Lastly, I selected the Galton Collection as one of two case studies for my doctoral research. It is this period of research that makes up the third level of my understanding– by investigating in detail Galton’s original relationship with UCL through the history of the 100 odd years of the object collection and other Galton related holdings (library and archive), and the way in which the collection has been dealt with since the digitisation of the collection in 2005.

1.2  Did knowledge of this history change your perception of UCL?

Yes. It revealed that while numerous curatorial staff had engaged with the Collection and found it deeply problematic, very few resources had been allocated to addressing the issues.

What it means to me is that UCL has demonstrated a disappointing lack of institutional responsibility, transparency, and scrutiny in an academic organisation where investigation and critical thinking are surely at the core of what we do? The failure to engage at an institutional level in effect codifies prejudice. UCL was shoring up structural racism by failing to engage publicly and robustly with problems of its historic and continuing association with Francis Galton and his work.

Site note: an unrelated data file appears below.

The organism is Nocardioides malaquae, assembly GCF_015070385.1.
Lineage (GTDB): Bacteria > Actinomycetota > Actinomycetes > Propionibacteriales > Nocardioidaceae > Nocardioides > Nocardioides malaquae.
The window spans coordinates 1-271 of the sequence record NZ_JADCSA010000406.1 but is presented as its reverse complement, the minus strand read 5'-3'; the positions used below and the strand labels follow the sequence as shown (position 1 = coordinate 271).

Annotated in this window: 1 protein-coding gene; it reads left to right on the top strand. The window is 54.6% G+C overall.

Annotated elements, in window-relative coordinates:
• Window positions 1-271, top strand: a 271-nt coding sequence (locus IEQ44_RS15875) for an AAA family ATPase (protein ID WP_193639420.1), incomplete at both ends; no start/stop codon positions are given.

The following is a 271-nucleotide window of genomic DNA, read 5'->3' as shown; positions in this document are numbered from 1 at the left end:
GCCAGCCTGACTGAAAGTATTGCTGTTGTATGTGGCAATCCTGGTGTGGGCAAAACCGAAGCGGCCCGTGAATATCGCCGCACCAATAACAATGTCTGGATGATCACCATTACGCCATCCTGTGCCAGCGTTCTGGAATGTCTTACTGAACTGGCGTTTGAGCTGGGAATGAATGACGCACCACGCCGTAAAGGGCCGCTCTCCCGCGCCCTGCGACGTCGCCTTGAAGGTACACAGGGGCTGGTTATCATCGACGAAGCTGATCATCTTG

2.    How do you think that UCL should address this going forward? Should action be taken in relation to the names of prizes, spaces and endowed professorships on campus, especially those named after persons who founded and zealously promoted eugenics?

In order to give context to the Galton Collection and its place in UCL’s cultural heritage I pursued a detailed history of the locations, staff and contents of the National Eugenics Lab as a way of navigating through the institutional, personal and professional relationships that connect Galton to UCL (some of my research was used in Subhadra’s Bricks and Mortals walking tour, which unpicks the significance of named buildings and the key players). I can also detail work done by each curator working with or adjacent to the Galton Collection – not least Debbie Challis’s projects around the 2011 centenary of Galton’s death.